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Private medical doctors fault NHIS over poor state of nation’s healthcare

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By Chioma Obinna

Nigerian private medical doctors have raised the alarm over the state of healthcare in Nigeria, saying “the promised Eldorado of Universal Health Coverage by the Federal Government has remained a mirage.”


The doctors observed that apart from  ineffectiveness of the National Health Insurance Scheme, NHIS, budgetary allocation to healthcare  has become thinner and reduced disposable out of pocket income of patients.

The doctors under the auspices of Association of General Private Medical Practitioners of Nigeria, AGPMPN, alleged that the challenge has been compounded following sharp practices by some health management organisations, HMOs,  robbing the private institutions of patients.

Speaking during the meeting of National Executive Committee, NEC, of AGPMPN in Lagos, the President , Dr. Omo-ehijele Frank Odafen said policy sumersaults have become the bane of the scheme.

“Things are happening too rapidly with the scheme currently. The recent recall of the suspended Executive Secretary, Prof. Yusuf, and the yet to be re-constituted board will surely lead to policy reversals and emergence of new ones.For instance, the dissolved consortiums of insurance brokers and underwriters may be reinstated. The NHIS/HMO schism may be resurging. Ultimately, we hope AGPMPN triumphs and the Nigerian masses will be the beneficiaries,” he stated.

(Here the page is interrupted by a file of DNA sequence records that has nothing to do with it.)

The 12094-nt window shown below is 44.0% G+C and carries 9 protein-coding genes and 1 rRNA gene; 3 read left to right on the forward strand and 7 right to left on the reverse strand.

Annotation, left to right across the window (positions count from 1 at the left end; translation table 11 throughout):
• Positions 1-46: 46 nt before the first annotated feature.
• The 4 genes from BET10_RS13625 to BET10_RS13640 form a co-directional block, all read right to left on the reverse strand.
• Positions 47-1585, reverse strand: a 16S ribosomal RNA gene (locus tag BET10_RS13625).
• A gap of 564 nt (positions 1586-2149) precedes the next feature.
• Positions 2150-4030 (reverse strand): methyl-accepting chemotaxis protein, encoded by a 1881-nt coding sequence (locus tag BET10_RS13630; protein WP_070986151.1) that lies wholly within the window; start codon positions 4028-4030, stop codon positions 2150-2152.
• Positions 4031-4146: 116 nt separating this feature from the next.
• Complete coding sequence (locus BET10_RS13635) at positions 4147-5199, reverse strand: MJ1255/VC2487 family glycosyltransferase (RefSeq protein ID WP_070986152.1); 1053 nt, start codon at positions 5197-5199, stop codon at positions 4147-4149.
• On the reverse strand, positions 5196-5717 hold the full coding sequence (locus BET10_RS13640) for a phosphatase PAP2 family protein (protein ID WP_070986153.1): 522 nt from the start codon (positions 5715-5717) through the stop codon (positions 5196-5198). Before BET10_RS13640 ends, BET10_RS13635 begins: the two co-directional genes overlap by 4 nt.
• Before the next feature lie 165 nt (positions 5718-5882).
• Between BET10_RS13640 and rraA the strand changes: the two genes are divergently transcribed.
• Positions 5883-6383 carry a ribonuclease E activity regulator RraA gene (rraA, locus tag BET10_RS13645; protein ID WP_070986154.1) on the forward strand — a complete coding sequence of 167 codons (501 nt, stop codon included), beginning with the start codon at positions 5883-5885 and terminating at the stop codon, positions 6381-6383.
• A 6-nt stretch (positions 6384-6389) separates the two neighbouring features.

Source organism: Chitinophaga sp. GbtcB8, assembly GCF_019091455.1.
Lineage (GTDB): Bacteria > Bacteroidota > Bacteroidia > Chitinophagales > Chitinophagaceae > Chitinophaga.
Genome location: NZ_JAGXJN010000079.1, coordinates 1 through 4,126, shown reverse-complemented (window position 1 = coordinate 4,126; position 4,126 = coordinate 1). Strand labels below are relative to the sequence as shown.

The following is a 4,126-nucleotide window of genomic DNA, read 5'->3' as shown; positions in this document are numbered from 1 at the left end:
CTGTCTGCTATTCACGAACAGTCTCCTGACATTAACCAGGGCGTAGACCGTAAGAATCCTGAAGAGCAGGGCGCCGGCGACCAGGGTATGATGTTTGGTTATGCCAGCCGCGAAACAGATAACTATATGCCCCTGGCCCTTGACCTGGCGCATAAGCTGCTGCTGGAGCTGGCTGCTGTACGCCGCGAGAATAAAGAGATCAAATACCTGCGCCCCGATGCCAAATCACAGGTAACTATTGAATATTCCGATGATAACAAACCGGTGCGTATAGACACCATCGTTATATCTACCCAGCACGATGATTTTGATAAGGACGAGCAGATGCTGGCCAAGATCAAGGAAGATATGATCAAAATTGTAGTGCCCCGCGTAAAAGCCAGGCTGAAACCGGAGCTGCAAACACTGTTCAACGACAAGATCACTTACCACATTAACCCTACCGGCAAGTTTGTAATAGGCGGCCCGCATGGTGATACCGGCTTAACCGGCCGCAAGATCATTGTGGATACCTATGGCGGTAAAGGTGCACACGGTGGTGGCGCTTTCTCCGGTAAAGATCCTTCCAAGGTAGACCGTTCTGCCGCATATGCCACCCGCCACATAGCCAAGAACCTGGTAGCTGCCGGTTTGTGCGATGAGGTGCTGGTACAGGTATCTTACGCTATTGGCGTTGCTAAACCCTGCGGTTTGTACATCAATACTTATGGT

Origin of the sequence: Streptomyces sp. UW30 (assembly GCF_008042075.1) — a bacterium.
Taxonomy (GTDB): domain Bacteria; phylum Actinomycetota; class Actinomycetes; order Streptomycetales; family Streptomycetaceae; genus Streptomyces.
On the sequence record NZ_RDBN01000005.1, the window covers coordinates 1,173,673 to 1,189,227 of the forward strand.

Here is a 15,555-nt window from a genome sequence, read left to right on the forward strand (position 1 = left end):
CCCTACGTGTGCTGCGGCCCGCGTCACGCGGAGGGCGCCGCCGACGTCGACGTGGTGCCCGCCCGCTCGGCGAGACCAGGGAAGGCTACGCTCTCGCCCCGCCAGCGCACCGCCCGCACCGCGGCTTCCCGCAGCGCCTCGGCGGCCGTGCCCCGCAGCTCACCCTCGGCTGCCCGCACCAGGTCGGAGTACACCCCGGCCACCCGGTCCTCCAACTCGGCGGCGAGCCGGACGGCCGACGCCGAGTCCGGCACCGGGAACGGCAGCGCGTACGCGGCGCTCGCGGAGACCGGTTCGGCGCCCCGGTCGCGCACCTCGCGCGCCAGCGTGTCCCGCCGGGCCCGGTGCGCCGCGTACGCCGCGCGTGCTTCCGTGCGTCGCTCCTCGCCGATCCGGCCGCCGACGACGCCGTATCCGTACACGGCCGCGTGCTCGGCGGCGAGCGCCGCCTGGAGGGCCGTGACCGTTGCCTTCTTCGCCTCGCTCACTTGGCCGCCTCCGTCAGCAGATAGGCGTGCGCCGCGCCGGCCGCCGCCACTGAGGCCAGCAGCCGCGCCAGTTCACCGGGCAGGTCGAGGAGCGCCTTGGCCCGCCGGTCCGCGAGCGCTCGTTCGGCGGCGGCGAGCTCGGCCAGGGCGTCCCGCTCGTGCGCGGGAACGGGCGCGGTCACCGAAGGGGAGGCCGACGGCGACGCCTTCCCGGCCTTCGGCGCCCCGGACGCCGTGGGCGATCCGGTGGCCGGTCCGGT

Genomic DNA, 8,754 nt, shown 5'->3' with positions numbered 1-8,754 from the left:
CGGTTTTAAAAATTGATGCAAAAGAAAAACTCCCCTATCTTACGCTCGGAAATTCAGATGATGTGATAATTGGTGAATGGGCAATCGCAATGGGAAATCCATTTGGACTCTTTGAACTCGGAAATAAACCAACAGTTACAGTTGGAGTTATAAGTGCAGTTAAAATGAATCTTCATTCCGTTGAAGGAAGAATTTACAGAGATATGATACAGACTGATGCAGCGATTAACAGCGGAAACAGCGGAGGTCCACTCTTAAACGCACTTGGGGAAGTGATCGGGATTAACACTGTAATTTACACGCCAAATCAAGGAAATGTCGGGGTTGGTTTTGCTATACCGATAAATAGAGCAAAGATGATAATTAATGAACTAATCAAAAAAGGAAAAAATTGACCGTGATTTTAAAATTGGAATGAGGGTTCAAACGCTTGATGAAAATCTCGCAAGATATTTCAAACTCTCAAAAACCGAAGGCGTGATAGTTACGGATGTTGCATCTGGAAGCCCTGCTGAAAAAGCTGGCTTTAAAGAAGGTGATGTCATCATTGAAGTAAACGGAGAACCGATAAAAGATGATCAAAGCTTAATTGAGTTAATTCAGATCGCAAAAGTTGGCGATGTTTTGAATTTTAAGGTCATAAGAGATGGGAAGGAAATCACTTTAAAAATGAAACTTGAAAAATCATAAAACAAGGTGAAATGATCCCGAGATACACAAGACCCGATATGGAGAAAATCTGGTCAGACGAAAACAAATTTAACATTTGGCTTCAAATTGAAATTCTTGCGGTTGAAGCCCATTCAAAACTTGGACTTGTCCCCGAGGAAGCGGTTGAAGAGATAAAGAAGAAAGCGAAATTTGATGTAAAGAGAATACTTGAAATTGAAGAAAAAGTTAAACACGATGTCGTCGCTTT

He lamented that the NHIS was established to provide Universal Health Coverage to the Nigerian masses but  unfortunately only 4 percent has been covered by the scheme.

“The objective of NHIS is to offer quality healthcare delivery to Nigerians irrespective of their political inclination, social-economic standing and  their geographical environment; that there should be equity and social justice in quality healthcare delivery, which is what NHIS stands for, but we know so far that we have not satiated that.  Several years after its inception, they have only covered about 4 percent of the population and only in the formal sector’’, he said.

Continuing, Odafen who also spoke on how the insurgency in the North East and North Central was affecting their practice said many of their members have been displaced and have had to abandon their practices because of Boko Haram and herdsmen/farmers clashes.

On the issue of communicable diseases outbreaks, Odafen who recognised that doctors are gatekeepers of the health sector, said while calling government to scale up robust campaigns as regards these deadly diseases, medical doctors must endeavour to protect themselves by following standard protocols.

“We urge the federal and state governments to provide the necessary kits to private hospital personnel, particularly in areas of known and potential endemicity.”

We pray God to save us from harm’s way always, he added.

On the mass failure of some foreign-trained doctors in the qualifying exams for licensing by the Medical and Dental Council of Nigeria, MDCN, he urged their members to be firmly behind the Ag. Registrar of MDCN, Dr. Sanusi, as he stands tall to give the medical profession the dignity it deserves.

“We must not allow the politicisation of a purely professional venture such as medical examinations. We must join the call for the Federal Government to, as a matter of urgency, reconstitute the board of MDCN, he concluded.

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